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A Journey through Antique Weekend in Round Top, Texas, with Interior Designer Julie Dodson

Written by Nicole Gill-Ottinger

Interior designers, dealers, and the general public from all over the country converge on one tiny rural town of less than 100 permanent residents twice yearly for three weeks in the spring and fall for the renowned Round Top Antiques Weekend. Located between Houston and Austin in the heart of bluebonnet country, the fair attracts more than 2,000 vendors who set up tents of countless antiques and collectibles gathered from around the world. Make no mistake, this has to be one of the biggest antique fairs in the country, covering a whopping 25 miles.

If it’s fine, authentic European antiques of 18th and 19th century origins you’re looking for, then Continental Barn at Arbor International Antiques, Big Red Barn, Marburger Farm, and Blue Hills are the go-to places. For collectibles, early American furniture, ironwork, linens, architectural and industrial salvage, crafts, bric-a-brac, silver, porcelain, art, garden implements, planters, statuary, etc., can be found just about everywhere. You may even find a robot or two.

Julie Dodson of Houston-based Dodson Interiors was our host. A frequent buyer at Round Top, she was more than helpful in explaining the dos and don’ts. Together with designers Ike Isenhour and Christian Walker we toured the best of the best. Julie insisted we be first in line at Marburger Farm, where, within the first five minutes, she found a pair of beautifully carved Fauteuils and snapped them up for her clients. Arbor Antiques’ Continental Tent delivered again when she scored several fabulous pieces including a gorgeous 18th-century Italian console and an Italian water gilt urn that was to die for.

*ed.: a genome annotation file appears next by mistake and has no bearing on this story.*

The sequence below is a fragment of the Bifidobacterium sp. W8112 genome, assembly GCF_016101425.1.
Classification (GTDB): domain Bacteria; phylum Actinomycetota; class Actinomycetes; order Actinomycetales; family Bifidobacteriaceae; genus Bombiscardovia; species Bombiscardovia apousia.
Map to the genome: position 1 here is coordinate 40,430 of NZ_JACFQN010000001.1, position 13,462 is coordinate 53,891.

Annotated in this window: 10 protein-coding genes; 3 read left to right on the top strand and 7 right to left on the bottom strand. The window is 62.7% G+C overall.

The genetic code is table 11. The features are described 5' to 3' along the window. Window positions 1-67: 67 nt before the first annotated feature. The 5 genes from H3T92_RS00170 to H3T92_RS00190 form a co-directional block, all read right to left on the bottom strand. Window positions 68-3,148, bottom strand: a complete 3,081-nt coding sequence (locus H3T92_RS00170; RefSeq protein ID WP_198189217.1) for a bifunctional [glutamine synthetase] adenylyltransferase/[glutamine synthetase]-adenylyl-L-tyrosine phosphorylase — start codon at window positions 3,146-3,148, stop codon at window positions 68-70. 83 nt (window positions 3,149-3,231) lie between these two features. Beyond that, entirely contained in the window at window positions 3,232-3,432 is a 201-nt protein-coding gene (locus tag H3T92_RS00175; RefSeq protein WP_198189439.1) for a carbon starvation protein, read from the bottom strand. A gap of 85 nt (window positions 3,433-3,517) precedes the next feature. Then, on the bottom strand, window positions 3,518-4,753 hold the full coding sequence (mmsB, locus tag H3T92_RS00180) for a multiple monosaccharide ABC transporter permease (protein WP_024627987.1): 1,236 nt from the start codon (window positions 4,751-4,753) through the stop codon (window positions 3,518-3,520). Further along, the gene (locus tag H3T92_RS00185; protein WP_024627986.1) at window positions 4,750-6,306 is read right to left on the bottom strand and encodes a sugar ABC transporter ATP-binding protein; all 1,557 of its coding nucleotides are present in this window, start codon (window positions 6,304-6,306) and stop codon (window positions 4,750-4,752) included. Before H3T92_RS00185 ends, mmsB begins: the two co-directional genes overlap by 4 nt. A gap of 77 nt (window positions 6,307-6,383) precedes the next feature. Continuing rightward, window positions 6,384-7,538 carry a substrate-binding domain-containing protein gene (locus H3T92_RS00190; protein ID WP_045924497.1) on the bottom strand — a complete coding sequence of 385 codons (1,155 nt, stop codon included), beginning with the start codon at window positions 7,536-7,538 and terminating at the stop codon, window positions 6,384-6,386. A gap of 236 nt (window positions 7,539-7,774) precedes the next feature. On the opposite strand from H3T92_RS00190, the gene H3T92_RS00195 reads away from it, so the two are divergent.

Ike Isenhour, considered a reductionist among his peers and fluent in international design, sought out a splendid midcentury table in unfinished, raw mahogany that was perfectly proportioned and could double as a desk. He then spent the remainder of the day searching for complementary chairs while providing us a professional’s eye on good deals! Christian Walker was drawn to a number of outdoor pieces and was particularly enamored over a painted willow chaise with lovely lines, an authentic parasol, an abundance of vintage Louis Vuitton luggage, and a number of large planters he fell madly in love with.

There were red dots everywhere indicating brisk sales. Still, with so much to see and a lot of ground to cover, there was no time to linger. There was something for everyone at every price point, and bargaining with the dealers is all part of the fun.

At the end of each day, we all collapsed at Prost Wine Bar for their cheese plate and a few glasses of wine, beer, or champagne, but not before making sure shipping arrangements were made for all of the day's fab finds. Nothing was more satisfying than sitting around a fire pit discussing the finds of the day.

Finding a good place to dine at the end of the day is limited. There are no Michelin-rated restaurants at Round Top—not within 100 miles! Expect to dine on the go with food from any number of inside or outside vendors during the day. The best you’ll get is street food. In the evening head for Los Patrones for typical TexMex or book a table at Royer’s on the Square, but don’t leave Round Top without eating pie at Royer’s Pie Haven. You will not be disappointed. Oh, and do request your pie hot with ice cream—delicious.

More difficult to find are accommodations. These are really small towns that offer bed-and-breakfast options with limited capacity, so you will need to book well in advance. Alternately, bring your own RV and book a site at any one of several RV parks. If you are flying in, Round Top is equal distance from Houston and Austin, so you will need to rent a car for the hour and a half drive. Most of the sites have parking, and if it's small items you’re buying you can load up as you go.

Without a doubt, Round Top should be on every interior designer’s radar. The juxtaposition of fine antiques and vintage finds in the midst of Longhorn Country is worth the trip (and of course the bargain prices!). And don’t forget to dress the part—cowboy boots and Stetsons are Texas chic!

See the links below to learn more about the different venues. 



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